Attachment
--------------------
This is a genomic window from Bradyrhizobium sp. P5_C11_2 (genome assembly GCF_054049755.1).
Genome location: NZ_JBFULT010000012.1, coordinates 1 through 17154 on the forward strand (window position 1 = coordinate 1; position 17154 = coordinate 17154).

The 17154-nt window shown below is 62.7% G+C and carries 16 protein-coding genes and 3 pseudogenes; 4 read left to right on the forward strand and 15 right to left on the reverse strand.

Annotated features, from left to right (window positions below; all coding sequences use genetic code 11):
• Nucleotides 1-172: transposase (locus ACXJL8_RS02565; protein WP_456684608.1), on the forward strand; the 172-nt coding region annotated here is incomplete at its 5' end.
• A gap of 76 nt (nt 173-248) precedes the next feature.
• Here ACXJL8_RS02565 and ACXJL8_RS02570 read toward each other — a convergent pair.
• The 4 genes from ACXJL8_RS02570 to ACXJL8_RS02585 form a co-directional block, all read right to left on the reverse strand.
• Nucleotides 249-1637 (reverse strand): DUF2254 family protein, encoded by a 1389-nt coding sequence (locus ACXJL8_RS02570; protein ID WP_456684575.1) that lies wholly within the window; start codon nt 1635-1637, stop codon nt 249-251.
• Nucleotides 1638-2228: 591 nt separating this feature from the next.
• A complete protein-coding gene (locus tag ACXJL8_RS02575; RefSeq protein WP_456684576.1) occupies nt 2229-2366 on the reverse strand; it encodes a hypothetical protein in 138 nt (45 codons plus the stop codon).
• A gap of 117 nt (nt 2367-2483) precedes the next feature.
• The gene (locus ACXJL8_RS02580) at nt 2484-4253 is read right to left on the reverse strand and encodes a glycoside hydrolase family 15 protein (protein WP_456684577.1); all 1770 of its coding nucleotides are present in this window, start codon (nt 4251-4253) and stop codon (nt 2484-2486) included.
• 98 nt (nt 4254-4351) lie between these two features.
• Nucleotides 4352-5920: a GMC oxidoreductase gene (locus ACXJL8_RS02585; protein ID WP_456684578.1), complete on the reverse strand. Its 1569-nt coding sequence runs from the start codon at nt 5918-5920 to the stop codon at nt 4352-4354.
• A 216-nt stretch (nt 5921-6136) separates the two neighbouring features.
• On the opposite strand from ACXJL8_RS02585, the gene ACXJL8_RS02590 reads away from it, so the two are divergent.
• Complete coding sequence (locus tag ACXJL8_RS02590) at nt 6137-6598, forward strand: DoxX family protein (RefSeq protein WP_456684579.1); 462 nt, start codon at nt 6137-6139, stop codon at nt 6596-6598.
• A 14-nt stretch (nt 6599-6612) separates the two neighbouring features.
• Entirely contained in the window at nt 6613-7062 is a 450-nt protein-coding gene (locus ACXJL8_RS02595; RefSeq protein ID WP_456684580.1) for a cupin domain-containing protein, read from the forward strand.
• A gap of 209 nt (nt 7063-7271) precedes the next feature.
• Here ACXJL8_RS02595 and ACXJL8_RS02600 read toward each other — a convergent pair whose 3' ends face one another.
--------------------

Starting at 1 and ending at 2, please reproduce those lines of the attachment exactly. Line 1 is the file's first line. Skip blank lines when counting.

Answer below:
This is a genomic window from Bradyrhizobium sp. P5_C11_2 (genome assembly GCF_054049755.1).
Genome location: NZ_JBFULT010000012.1, coordinates 1 through 17154 on the forward strand (window position 1 = coordinate 1; position 17154 = coordinate 17154).